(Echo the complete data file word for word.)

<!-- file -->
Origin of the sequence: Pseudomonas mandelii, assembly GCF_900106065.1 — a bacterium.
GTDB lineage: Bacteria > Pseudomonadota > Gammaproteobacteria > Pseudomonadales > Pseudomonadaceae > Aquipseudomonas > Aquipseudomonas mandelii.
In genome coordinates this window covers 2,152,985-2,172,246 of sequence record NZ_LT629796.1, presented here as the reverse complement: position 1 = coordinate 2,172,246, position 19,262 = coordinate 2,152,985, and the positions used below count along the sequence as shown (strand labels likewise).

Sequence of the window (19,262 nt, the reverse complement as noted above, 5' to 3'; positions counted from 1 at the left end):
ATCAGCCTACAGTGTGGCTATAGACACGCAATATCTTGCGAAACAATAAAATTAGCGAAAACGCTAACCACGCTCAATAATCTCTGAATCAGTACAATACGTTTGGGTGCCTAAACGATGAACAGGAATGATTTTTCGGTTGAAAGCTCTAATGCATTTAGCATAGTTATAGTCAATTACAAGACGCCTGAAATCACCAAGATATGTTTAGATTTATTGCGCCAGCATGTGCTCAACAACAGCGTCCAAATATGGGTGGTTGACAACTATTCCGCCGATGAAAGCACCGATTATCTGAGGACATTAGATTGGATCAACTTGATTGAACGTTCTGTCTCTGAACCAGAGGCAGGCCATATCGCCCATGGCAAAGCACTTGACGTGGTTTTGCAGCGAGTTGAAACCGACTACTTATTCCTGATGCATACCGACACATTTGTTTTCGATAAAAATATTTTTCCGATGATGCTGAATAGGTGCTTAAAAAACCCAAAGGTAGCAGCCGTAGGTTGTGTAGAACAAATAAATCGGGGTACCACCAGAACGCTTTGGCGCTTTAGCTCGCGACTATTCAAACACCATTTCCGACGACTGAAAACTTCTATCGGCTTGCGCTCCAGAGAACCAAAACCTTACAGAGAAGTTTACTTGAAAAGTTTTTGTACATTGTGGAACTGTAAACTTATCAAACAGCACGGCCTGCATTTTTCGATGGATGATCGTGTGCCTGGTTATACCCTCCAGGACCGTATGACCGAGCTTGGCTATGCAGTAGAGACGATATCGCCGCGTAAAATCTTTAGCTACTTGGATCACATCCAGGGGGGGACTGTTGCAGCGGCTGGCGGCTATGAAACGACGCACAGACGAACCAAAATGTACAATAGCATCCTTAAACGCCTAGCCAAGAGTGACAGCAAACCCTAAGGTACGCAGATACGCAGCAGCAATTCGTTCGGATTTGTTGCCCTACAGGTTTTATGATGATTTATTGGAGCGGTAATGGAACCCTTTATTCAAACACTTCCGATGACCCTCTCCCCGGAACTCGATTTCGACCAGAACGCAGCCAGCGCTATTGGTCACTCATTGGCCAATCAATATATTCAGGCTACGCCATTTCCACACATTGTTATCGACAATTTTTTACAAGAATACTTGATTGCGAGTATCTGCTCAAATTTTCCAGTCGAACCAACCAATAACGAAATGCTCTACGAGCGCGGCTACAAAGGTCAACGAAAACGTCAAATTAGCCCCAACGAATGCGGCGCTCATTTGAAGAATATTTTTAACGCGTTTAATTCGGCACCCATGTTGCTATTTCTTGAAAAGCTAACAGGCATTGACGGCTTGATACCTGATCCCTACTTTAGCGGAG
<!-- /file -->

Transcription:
Origin of the sequence: Pseudomonas mandelii, assembly GCF_900106065.1 — a bacterium.
GTDB lineage: Bacteria > Pseudomonadota > Gammaproteobacteria > Pseudomonadales > Pseudomonadaceae > Aquipseudomonas > Aquipseudomonas mandelii.
In genome coordinates this window covers 2,152,985-2,172,246 of sequence record NZ_LT629796.1, presented here as the reverse complement: position 1 = coordinate 2,172,246, position 19,262 = coordinate 2,152,985, and the positions used below count along the sequence as shown (strand labels likewise).

Sequence of the window (19,262 nt, the reverse complement as noted above, 5' to 3'; positions counted from 1 at the left end):
ATCAGCCTACAGTGTGGCTATAGACACGCAATATCTTGCGAAACAATAAAATTAGCGAAAACGCTAACCACGCTCAATAATCTCTGAATCAGTACAATACGTTTGGGTGCCTAAACGATGAACAGGAATGATTTTTCGGTTGAAAGCTCTAATGCATTTAGCATAGTTATAGTCAATTACAAGACGCCTGAAATCACCAAGATATGTTTAGATTTATTGCGCCAGCATGTGCTCAACAACAGCGTCCAAATATGGGTGGTTGACAACTATTCCGCCGATGAAAGCACCGATTATCTGAGGACATTAGATTGGATCAACTTGATTGAACGTTCTGTCTCTGAACCAGAGGCAGGCCATATCGCCCATGGCAAAGCACTTGACGTGGTTTTGCAGCGAGTTGAAACCGACTACTTATTCCTGATGCATACCGACACATTTGTTTTCGATAAAAATATTTTTCCGATGATGCTGAATAGGTGCTTAAAAAACCCAAAGGTAGCAGCCGTAGGTTGTGTAGAACAAATAAATCGGGGTACCACCAGAACGCTTTGGCGCTTTAGCTCGCGACTATTCAAACACCATTTCCGACGACTGAAAACTTCTATCGGCTTGCGCTCCAGAGAACCAAAACCTTACAGAGAAGTTTACTTGAAAAGTTTTTGTACATTGTGGAACTGTAAACTTATCAAACAGCACGGCCTGCATTTTTCGATGGATGATCGTGTGCCTGGTTATACCCTCCAGGACCGTATGACCGAGCTTGGCTATGCAGTAGAGACGATATCGCCGCGTAAAATCTTTAGCTACTTGGATCACATCCAGGGGGGGACTGTTGCAGCGGCTGGCGGCTATGAAACGACGCACAGACGAACCAAAATGTACAATAGCATCCTTAAACGCCTAGCCAAGAGTGACAGCAAACCCTAAGGTACGCAGATACGCAGCAGCAATTCGTTCGGATTTGTTGCCCTACAGGTTTTATGATGATTTATTGGAGCGGTAATGGAACCCTTTATTCAAACACTTCCGATGACCCTCTCCCCGGAACTCGATTTCGACCAGAACGCAGCCAGCGCTATTGGTCACTCATTGGCCAATCAATATATTCAGGCTACGCCATTTCCACACATTGTTATCGACAATTTTTTACAAGAATACTTGATTGCGAGTATCTGCTCAAATTTTCCAGTCGAACCAACCAATAACGAAATGCTCTACGAGCGCGGCTACAAAGGTCAACGAAAACGTCAAATTAGCCCCAACGAATGCGGCGCTCATTTGAAGAATATTTTTAACGCGTTTAATTCGGCACCCATGTTGCTATTTCTTGAAAAGCTAACAGGCATTGACGGCTTGATACCTGATCCCTACTTTAGCGGAG